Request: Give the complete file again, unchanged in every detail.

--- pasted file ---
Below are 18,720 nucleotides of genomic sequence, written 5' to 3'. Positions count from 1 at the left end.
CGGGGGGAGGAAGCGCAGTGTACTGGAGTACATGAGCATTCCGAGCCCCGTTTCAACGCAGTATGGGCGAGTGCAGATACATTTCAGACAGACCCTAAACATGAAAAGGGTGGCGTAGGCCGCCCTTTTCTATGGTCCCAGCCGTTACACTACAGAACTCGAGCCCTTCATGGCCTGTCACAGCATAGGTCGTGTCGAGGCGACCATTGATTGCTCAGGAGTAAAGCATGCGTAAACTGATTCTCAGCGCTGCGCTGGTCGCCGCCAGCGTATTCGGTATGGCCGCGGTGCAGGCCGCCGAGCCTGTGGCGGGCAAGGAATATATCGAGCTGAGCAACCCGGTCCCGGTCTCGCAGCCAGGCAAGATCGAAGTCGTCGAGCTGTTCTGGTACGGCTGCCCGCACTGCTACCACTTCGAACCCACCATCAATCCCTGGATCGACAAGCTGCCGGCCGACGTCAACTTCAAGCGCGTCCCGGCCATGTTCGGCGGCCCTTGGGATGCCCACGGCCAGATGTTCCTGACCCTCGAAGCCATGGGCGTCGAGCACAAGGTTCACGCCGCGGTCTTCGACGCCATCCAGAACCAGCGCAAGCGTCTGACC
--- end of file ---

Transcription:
Below are 18,720 nucleotides of genomic sequence, written 5' to 3'. Positions count from 1 at the left end.
CGGGGGGAGGAAGCGCAGTGTACTGGAGTACATGAGCATTCCGAGCCCCGTTTCAACGCAGTATGGGCGAGTGCAGATACATTTCAGACAGACCCTAAACATGAAAAGGGTGGCGTAGGCCGCCCTTTTCTATGGTCCCAGCCGTTACACTACAGAACTCGAGCCCTTCATGGCCTGTCACAGCATAGGTCGTGTCGAGGCGACCATTGATTGCTCAGGAGTAAAGCATGCGTAAACTGATTCTCAGCGCTGCGCTGGTCGCCGCCAGCGTATTCGGTATGGCCGCGGTGCAGGCCGCCGAGCCTGTGGCGGGCAAGGAATATATCGAGCTGAGCAACCCGGTCCCGGTCTCGCAGCCAGGCAAGATCGAAGTCGTCGAGCTGTTCTGGTACGGCTGCCCGCACTGCTACCACTTCGAACCCACCATCAATCCCTGGATCGACAAGCTGCCGGCCGACGTCAACTTCAAGCGCGTCCCGGCCATGTTCGGCGGCCCTTGGGATGCCCACGGCCAGATGTTCCTGACCCTCGAAGCCATGGGCGTCGAGCACAAGGTTCACGCCGCGGTCTTCGACGCCATCCAGAACCAGCGCAAGCGTCTGACC